Life is hard. Everyone you encounter on the street, just as much as everyone you encounter online, is going through something. The friend who’s cracking self-deprecating jokes all the time could be suffering from depression. The picture perfect family you see on Instagram could have a household of chaos when the camera is off. We all have our challenges, though certainly some challenges are more challenging than others. And complaining isn’t going get to you anywhere.
Put another way, complaining is not a strategy.
Complaining is not a strategy.
— Vala Afshar (@ValaAfshar) September 27, 2018
Based on the title of today’s blog post, you might think that I’m done with complaining and I just want to give up. That I just want to throw in the towel and let the cards fall where they may. And believe me, some days I do feel like curling up in the corner and allowing the world around me to crumble at my feet. But that’s not really true.
As many challenges and frustrations as I may have, I also recognize that I largely lead a life of privilege. I am lucky enough to enjoy certain advantages and benefits that are denied to many, but these also come at a price. At the same time, the things that I do complain about, I’m not really willing to give up on them either.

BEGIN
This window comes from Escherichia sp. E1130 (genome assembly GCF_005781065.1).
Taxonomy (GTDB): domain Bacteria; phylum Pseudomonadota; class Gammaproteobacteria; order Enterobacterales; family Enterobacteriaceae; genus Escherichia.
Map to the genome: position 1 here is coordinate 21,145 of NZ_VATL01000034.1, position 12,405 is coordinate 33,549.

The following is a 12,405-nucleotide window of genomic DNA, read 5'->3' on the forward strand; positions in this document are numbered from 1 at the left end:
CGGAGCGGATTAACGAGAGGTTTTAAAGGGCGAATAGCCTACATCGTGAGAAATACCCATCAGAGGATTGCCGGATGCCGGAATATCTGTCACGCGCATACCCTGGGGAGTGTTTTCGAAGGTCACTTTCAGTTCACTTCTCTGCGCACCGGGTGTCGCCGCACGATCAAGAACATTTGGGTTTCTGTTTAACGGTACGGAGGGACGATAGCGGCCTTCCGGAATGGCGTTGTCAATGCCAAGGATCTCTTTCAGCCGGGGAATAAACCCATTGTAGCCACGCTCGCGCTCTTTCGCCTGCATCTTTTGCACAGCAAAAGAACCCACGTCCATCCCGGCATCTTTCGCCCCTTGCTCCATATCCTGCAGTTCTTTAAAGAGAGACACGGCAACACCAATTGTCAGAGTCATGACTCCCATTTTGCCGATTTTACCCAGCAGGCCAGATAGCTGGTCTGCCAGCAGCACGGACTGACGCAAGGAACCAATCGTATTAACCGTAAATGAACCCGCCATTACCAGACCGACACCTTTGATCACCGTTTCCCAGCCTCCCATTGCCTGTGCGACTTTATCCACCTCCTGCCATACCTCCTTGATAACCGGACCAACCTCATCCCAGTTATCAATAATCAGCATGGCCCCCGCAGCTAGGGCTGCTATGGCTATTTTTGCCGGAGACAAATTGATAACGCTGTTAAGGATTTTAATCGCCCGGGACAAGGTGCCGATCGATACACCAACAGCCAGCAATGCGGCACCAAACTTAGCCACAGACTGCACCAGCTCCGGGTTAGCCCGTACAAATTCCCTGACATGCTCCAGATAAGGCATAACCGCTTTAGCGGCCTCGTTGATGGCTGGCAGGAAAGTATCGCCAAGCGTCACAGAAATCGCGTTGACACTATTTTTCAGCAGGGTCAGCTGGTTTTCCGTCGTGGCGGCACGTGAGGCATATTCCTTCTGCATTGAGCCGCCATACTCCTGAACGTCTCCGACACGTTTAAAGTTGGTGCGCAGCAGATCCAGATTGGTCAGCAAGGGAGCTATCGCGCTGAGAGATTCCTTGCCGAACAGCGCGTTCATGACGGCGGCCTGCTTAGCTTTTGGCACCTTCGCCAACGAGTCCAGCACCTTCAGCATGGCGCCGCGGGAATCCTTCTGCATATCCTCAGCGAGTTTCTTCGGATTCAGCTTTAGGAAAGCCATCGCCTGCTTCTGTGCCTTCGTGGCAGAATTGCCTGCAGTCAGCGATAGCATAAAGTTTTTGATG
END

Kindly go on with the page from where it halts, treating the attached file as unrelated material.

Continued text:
Allow me to present two prime examples.
Freelance Freedom and Frustration
And I can never escape my work either, since I can work at any hour of the day.
But I’m not willing to give up on the relative freedom and flexibility that the freelance lifestyle affords me. While a more traditional 9-to-5 would provide a clearer separation between work life and personal time, as much complaining as I might do, I’m not terribly interested in pursuing a more conventional job either.
That Dad Life Though
And then there’s parenthood. Raising a child is hard. It’s the hardest job I’ve ever had. Between the sleepless nights, the overwhelming anxiety over every tiny detail, the frustrations of temper tantrums, and all the rest of it, child-rearing is a draining, exhausting experience. It’s overwhelming and there is very little (if anything) in terms of relief.
But as hard as all of that might be, there is no way that I would give up the dad life for anything.
I get it. We all need to vent sometimes. The next time you catch yourself complaining about your lot in life, though, consider what the alternative might be. Are you really willing to give up what you have?